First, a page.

It’s been a while since I blogged and I have no better reason to offer you than busy-ness of our life. Christmas came and went. Life has been hectic, but it, we have gained some routine and normalcy we have so desperately craved for years.
2018 was a busy year with some amazing gains (Freya starting nursery, us travelling abroad, me starting work), but it wasn’t without its challenges or fights. One of the big ones was getting Freya’s Education and Health Care Plan (EHCP) in place and I want to share our experience in hope it helps others in a similar situation and to highlight some of the inequalities ingrained in the process.
EHCPs are plans put in place by Local Authorities to specify the level of support and help an individual child needs to access education. It may be 1-2-1 help, therapies equipment or placement at a specific or a specialist school. The plans are (supposed to be) detailed and legally enforceable.
Our EHCP journey started generally positively back in the autumn of 2017. The assessment (the “will we or won’t we?”) stage went rather smoothly and the decision to issue a plan was made.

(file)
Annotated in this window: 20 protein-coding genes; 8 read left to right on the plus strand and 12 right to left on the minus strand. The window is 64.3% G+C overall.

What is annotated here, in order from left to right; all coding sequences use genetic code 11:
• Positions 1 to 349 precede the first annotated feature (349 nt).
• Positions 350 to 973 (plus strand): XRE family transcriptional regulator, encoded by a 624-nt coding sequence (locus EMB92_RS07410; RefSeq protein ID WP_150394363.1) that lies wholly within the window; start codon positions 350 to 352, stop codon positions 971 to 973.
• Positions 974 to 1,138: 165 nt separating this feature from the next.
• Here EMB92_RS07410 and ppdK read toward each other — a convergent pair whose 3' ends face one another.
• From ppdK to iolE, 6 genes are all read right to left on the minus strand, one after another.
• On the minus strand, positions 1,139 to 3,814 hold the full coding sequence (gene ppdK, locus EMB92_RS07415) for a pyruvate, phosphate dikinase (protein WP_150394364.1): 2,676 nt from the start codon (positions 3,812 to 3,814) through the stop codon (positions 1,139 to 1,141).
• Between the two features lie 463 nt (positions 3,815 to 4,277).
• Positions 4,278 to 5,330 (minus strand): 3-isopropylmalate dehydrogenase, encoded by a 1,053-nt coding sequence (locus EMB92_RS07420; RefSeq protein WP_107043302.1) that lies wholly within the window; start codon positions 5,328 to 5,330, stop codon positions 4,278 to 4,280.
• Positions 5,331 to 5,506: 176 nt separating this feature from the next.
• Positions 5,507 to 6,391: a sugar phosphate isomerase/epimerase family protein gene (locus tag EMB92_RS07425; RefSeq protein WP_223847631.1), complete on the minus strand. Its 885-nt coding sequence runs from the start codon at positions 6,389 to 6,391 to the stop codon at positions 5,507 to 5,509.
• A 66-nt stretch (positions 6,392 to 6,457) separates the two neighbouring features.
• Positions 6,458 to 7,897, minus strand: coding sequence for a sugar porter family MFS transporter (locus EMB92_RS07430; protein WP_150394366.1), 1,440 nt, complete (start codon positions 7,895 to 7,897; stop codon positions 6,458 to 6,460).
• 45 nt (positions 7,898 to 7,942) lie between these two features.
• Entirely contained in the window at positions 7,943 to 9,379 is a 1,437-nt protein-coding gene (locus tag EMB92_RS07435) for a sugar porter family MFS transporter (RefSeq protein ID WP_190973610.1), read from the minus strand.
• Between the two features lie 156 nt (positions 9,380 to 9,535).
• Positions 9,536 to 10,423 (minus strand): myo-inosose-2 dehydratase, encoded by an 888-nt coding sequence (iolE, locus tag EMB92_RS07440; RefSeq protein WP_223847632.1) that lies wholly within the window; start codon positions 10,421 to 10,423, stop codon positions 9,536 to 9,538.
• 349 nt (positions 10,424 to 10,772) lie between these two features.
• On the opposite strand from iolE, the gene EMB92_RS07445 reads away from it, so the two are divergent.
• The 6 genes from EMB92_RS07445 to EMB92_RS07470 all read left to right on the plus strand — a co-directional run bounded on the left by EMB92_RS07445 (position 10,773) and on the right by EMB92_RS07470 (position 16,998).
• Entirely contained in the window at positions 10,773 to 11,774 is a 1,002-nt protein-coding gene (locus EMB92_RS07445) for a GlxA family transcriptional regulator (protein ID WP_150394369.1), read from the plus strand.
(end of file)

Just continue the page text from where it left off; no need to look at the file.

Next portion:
Then the problems started. A deadline after deadline was missed. The (first) final plan was issued with some serious mistakes in it. Whereas it agreed Freya needed 1-2-1 supervision for her health needs, it did not make any provision for the absences of 1-2-1 or break times. This meant that when Freya’s 1-2-1 was on ill or on holiday Freya rarely could go to nursery. It also meant that the whole of spring and a good chunk of the autumn 2018 Freya could only attend nursery for 3 hours a day. Something that clearly would not work when she starts school later this year. But the most glaring mistake was that the caseworker did not understand the difference between the terms “tracheostomy” and “gastrostomy” – the plan only required people looking after Freya to be gastrostomy trained.
For those less familiar with these terms tracheostomy is the small plastic tube Freya breaths through. Gastrostomy is also a small plastic tube, but situated in her stomach and used for feeding her. There are very good reasons why anyone looking after Freya needs to be properly trained in operating both of these tubes and competence in one does not qualify you in competence in the other.
I tried explaining this to the Haringey. I told them that if Freya’s breathing tube came out she would die within minutes if there was no one trained to do an emergency tracheostomy change. To contrast, I even explained that on the other hand if the feeding tube came out Freya might have to pop over to the hospital, She might miss a meal. But it would be very unlikely to cause serious injury or death. But they didn’t care. The case worker told me her manager was happy with the wording so if I had an issue with it I could take them to the Educational and Special Needs Tribunal.